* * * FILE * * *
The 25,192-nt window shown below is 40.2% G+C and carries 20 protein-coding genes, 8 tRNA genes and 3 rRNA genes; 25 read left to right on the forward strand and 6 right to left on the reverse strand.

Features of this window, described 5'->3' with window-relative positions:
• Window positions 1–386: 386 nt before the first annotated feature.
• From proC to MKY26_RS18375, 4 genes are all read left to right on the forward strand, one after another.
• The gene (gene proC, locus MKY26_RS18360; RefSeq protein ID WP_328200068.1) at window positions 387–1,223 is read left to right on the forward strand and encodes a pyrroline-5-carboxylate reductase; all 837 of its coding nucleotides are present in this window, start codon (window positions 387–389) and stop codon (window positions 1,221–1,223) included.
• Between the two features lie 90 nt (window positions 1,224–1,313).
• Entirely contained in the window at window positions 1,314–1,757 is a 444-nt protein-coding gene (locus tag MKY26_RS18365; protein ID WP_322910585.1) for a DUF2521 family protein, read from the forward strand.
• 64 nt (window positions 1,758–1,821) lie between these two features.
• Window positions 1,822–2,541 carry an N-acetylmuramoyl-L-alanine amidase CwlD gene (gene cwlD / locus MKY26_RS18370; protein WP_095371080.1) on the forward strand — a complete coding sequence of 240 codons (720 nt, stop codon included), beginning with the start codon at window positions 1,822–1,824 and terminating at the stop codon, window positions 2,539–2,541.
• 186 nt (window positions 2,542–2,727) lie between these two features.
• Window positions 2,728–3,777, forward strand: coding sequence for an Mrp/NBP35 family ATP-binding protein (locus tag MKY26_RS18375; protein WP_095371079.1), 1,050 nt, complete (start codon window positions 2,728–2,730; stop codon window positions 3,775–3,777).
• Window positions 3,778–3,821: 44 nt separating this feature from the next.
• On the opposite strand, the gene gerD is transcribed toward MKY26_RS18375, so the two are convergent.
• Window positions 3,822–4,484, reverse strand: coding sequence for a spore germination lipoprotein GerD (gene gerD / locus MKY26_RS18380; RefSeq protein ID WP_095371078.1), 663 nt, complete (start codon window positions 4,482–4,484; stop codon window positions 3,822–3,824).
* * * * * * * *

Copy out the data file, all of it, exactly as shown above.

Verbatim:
The 25,192-nt window shown below is 40.2% G+C and carries 20 protein-coding genes, 8 tRNA genes and 3 rRNA genes; 25 read left to right on the forward strand and 6 right to left on the reverse strand.

Features of this window, described 5'->3' with window-relative positions:
• Window positions 1–386: 386 nt before the first annotated feature.
• From proC to MKY26_RS18375, 4 genes are all read left to right on the forward strand, one after another.
• The gene (gene proC, locus MKY26_RS18360; RefSeq protein ID WP_328200068.1) at window positions 387–1,223 is read left to right on the forward strand and encodes a pyrroline-5-carboxylate reductase; all 837 of its coding nucleotides are present in this window, start codon (window positions 387–389) and stop codon (window positions 1,221–1,223) included.
• Between the two features lie 90 nt (window positions 1,224–1,313).
• Entirely contained in the window at window positions 1,314–1,757 is a 444-nt protein-coding gene (locus tag MKY26_RS18365; protein ID WP_322910585.1) for a DUF2521 family protein, read from the forward strand.
• 64 nt (window positions 1,758–1,821) lie between these two features.
• Window positions 1,822–2,541 carry an N-acetylmuramoyl-L-alanine amidase CwlD gene (gene cwlD / locus MKY26_RS18370; protein WP_095371080.1) on the forward strand — a complete coding sequence of 240 codons (720 nt, stop codon included), beginning with the start codon at window positions 1,822–1,824 and terminating at the stop codon, window positions 2,539–2,541.
• 186 nt (window positions 2,542–2,727) lie between these two features.
• Window positions 2,728–3,777, forward strand: coding sequence for an Mrp/NBP35 family ATP-binding protein (locus tag MKY26_RS18375; protein WP_095371079.1), 1,050 nt, complete (start codon window positions 2,728–2,730; stop codon window positions 3,775–3,777).
• Window positions 3,778–3,821: 44 nt separating this feature from the next.
• On the opposite strand, the gene gerD is transcribed toward MKY26_RS18375, so the two are convergent.
• Window positions 3,822–4,484, reverse strand: coding sequence for a spore germination lipoprotein GerD (gene gerD / locus MKY26_RS18380; RefSeq protein ID WP_095371078.1), 663 nt, complete (start codon window positions 4,482–4,484; stop codon window positions 3,822–3,824).